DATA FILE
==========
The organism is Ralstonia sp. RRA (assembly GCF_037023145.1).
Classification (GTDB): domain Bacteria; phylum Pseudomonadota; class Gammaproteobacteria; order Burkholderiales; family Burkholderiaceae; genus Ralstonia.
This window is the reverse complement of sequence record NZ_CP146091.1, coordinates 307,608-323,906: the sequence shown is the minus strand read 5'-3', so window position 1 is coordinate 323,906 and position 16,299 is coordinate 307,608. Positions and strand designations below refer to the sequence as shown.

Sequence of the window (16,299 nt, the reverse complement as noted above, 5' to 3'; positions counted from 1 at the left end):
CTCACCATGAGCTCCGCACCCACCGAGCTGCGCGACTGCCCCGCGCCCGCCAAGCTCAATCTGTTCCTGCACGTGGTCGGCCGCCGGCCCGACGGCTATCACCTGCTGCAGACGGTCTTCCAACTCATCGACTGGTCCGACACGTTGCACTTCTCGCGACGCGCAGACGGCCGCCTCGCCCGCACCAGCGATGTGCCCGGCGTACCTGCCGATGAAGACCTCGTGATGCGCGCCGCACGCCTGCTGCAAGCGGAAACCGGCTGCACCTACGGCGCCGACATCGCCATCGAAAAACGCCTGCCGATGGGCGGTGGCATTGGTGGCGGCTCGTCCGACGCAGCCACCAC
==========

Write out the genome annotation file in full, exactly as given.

The organism is Ralstonia sp. RRA (assembly GCF_037023145.1).
Classification (GTDB): domain Bacteria; phylum Pseudomonadota; class Gammaproteobacteria; order Burkholderiales; family Burkholderiaceae; genus Ralstonia.
This window is the reverse complement of sequence record NZ_CP146091.1, coordinates 307,608-323,906: the sequence shown is the minus strand read 5'-3', so window position 1 is coordinate 323,906 and position 16,299 is coordinate 307,608. Positions and strand designations below refer to the sequence as shown.

Sequence of the window (16,299 nt, the reverse complement as noted above, 5' to 3'; positions counted from 1 at the left end):
CTCACCATGAGCTCCGCACCCACCGAGCTGCGCGACTGCCCCGCGCCCGCCAAGCTCAATCTGTTCCTGCACGTGGTCGGCCGCCGGCCCGACGGCTATCACCTGCTGCAGACGGTCTTCCAACTCATCGACTGGTCCGACACGTTGCACTTCTCGCGACGCGCAGACGGCCGCCTCGCCCGCACCAGCGATGTGCCCGGCGTACCTGCCGATGAAGACCTCGTGATGCGCGCCGCACGCCTGCTGCAAGCGGAAACCGGCTGCACCTACGGCGCCGACATCGCCATCGAAAAACGCCTGCCGATGGGCGGTGGCATTGGTGGCGGCTCGTCCGACGCAGCCACCAC